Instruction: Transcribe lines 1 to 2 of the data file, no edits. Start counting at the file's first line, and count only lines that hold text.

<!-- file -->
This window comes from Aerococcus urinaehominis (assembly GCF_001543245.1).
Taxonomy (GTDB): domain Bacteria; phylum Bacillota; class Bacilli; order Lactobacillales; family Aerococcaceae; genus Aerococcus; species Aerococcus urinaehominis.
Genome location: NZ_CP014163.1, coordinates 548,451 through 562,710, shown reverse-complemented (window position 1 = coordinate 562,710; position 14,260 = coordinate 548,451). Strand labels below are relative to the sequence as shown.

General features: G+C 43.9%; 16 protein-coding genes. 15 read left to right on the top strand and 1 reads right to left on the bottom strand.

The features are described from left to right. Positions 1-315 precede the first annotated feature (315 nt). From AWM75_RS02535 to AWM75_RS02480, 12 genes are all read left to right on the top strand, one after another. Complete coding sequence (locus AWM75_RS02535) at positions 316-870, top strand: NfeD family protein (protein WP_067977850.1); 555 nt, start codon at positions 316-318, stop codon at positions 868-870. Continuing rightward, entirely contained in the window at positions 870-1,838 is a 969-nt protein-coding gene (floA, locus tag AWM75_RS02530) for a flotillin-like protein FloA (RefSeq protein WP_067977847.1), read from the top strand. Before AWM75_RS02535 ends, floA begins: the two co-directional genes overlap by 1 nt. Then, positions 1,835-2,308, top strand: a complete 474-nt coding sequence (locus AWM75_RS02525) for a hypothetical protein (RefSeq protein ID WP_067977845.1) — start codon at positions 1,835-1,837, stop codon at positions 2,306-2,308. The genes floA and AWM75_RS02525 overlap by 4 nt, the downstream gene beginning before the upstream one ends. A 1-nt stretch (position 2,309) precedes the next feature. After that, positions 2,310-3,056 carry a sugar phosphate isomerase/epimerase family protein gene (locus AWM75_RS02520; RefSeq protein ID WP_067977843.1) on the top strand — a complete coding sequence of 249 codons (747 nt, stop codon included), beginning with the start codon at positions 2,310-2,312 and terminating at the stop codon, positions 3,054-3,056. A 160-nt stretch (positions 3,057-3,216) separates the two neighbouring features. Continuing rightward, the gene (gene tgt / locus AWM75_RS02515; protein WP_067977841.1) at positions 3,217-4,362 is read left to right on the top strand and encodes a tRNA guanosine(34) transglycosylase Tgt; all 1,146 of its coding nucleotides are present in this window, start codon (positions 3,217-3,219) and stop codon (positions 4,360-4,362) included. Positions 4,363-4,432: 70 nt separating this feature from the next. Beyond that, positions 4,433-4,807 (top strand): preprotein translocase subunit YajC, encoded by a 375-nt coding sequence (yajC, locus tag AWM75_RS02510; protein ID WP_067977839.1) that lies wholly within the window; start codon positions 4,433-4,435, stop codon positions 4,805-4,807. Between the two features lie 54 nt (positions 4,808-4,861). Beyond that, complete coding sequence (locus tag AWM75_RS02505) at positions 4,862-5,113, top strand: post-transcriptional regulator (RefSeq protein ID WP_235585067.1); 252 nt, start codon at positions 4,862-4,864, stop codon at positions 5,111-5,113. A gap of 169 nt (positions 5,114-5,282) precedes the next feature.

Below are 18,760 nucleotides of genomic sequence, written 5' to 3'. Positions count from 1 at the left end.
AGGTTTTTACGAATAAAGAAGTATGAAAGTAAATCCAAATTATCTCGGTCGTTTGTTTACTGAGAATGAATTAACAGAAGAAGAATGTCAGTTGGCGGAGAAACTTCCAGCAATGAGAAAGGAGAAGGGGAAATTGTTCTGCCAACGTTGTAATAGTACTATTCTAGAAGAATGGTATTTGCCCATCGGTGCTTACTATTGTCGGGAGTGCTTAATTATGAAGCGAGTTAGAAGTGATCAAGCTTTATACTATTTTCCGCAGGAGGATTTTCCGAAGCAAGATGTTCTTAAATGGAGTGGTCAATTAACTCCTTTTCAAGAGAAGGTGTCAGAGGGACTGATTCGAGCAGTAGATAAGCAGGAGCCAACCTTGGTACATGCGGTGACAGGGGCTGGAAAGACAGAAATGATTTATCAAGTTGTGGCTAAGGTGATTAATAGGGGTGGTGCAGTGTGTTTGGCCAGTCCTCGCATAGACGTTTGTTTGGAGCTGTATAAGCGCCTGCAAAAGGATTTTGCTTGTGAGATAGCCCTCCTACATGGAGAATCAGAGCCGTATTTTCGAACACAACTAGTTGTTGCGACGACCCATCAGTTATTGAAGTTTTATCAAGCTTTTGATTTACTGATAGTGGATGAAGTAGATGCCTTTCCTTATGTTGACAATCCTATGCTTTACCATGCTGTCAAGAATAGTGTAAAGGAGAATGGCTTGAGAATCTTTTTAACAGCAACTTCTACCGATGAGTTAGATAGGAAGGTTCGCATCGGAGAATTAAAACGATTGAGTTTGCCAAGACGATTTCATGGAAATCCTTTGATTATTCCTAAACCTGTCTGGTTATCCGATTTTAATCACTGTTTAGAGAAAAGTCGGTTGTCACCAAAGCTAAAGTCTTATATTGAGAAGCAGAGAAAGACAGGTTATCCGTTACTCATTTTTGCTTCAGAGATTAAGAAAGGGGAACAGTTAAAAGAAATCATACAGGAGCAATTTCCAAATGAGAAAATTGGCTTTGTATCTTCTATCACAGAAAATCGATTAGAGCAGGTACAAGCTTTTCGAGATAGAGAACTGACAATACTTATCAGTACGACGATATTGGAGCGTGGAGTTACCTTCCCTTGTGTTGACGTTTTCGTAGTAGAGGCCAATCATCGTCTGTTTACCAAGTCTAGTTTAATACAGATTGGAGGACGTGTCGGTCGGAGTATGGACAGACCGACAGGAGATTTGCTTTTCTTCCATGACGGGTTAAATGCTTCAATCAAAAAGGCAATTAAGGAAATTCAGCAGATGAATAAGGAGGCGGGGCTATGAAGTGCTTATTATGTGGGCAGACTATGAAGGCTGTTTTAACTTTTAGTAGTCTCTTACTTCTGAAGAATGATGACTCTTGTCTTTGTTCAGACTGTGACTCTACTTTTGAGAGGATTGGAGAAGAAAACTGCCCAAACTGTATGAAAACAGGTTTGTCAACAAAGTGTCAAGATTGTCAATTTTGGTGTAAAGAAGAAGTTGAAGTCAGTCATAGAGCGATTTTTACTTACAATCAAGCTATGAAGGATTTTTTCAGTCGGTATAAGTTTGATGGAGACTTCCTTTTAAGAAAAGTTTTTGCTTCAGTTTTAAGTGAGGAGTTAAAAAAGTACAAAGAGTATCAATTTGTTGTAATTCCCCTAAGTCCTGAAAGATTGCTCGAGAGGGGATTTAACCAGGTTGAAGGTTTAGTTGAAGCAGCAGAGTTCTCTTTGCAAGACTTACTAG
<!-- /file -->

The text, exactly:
This window comes from Aerococcus urinaehominis (assembly GCF_001543245.1).
Taxonomy (GTDB): domain Bacteria; phylum Bacillota; class Bacilli; order Lactobacillales; family Aerococcaceae; genus Aerococcus; species Aerococcus urinaehominis.